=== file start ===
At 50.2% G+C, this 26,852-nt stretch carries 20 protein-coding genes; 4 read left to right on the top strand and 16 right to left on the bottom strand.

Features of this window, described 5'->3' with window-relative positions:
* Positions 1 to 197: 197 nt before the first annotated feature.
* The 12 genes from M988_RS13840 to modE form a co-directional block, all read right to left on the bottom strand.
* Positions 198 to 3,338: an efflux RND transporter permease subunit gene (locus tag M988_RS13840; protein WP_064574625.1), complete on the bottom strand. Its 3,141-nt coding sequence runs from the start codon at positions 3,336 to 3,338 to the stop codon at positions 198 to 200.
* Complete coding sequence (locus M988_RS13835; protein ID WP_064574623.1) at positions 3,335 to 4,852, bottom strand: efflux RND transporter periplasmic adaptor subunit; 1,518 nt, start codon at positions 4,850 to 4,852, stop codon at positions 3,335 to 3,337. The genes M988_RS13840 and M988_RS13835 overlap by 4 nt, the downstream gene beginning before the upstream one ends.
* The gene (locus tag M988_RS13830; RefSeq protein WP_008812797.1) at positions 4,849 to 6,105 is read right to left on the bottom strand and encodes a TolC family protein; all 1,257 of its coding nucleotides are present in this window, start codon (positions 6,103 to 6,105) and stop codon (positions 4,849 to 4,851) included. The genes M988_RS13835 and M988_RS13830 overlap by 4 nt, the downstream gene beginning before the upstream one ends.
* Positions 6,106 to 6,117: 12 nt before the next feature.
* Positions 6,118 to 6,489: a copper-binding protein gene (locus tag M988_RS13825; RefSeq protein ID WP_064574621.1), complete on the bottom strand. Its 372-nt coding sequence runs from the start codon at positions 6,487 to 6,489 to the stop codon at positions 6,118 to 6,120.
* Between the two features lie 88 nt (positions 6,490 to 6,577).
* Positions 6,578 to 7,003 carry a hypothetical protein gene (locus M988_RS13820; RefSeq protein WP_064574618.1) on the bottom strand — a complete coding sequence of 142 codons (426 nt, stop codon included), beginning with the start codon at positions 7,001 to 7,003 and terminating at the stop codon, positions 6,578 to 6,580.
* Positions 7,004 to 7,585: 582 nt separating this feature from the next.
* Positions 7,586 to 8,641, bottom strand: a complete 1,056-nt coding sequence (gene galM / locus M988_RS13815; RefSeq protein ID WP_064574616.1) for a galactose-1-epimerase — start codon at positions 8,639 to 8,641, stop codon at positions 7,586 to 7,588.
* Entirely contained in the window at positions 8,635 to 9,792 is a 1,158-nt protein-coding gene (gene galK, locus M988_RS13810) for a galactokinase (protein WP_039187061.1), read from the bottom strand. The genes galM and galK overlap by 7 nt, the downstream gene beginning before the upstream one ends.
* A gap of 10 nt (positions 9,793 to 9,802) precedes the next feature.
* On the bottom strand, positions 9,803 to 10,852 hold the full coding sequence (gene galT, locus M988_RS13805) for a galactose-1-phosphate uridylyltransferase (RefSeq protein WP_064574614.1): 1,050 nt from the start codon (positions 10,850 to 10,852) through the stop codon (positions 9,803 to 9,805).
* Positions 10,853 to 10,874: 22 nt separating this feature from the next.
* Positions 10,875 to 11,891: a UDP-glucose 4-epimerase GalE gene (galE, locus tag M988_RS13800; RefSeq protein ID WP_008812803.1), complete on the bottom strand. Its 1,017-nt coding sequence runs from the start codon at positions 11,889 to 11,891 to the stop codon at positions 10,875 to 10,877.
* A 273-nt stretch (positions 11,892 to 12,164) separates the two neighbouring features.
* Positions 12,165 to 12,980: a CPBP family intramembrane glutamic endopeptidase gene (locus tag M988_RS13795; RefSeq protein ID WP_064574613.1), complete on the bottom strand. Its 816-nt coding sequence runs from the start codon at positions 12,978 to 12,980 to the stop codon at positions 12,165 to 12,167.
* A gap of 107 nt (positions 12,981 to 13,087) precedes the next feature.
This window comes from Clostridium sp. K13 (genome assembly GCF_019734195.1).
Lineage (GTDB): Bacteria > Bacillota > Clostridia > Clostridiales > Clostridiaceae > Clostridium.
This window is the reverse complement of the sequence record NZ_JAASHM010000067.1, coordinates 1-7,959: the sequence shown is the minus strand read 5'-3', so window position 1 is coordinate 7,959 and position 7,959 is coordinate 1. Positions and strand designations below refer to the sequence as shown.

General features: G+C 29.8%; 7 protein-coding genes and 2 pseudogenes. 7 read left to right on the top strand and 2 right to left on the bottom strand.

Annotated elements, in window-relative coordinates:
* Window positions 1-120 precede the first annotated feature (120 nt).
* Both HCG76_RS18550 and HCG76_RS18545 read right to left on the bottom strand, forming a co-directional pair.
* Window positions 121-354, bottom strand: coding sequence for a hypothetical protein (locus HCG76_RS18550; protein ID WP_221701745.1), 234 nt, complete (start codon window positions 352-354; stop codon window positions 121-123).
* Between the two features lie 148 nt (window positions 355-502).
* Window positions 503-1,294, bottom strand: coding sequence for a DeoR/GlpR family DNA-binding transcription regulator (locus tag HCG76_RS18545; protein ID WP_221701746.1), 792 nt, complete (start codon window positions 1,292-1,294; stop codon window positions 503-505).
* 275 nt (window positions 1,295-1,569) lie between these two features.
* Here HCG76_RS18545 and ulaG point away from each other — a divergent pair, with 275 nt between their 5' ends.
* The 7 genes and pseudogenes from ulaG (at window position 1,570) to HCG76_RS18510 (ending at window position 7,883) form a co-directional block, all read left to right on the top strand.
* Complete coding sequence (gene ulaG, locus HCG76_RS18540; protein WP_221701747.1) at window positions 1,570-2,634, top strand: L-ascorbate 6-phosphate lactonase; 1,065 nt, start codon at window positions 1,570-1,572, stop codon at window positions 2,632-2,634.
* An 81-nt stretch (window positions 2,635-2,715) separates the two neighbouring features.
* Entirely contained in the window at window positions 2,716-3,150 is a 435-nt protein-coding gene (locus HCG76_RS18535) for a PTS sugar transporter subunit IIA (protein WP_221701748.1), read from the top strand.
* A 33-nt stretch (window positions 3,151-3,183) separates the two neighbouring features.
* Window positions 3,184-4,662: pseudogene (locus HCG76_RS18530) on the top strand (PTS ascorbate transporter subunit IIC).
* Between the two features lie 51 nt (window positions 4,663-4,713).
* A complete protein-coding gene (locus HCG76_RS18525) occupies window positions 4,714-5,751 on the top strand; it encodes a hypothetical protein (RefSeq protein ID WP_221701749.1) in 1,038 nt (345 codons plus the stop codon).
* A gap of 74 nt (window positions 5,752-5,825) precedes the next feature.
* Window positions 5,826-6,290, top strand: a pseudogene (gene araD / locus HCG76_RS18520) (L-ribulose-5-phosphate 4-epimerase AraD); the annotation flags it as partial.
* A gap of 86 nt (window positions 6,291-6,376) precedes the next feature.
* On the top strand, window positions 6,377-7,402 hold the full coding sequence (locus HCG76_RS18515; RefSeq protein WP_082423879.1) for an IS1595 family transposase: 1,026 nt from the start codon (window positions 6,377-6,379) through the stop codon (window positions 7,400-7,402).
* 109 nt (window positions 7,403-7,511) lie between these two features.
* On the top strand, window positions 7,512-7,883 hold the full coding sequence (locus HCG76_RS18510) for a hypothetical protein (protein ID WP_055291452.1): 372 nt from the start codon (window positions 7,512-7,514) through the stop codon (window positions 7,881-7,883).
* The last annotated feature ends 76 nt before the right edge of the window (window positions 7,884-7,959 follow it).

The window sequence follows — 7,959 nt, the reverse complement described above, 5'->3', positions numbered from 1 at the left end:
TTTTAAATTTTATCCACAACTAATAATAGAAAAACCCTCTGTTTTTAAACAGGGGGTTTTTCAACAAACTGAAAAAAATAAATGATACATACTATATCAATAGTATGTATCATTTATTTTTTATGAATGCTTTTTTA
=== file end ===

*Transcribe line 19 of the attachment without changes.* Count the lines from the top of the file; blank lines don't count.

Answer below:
* A 273-nt stretch (positions 11,892 to 12,164) separates the two neighbouring features.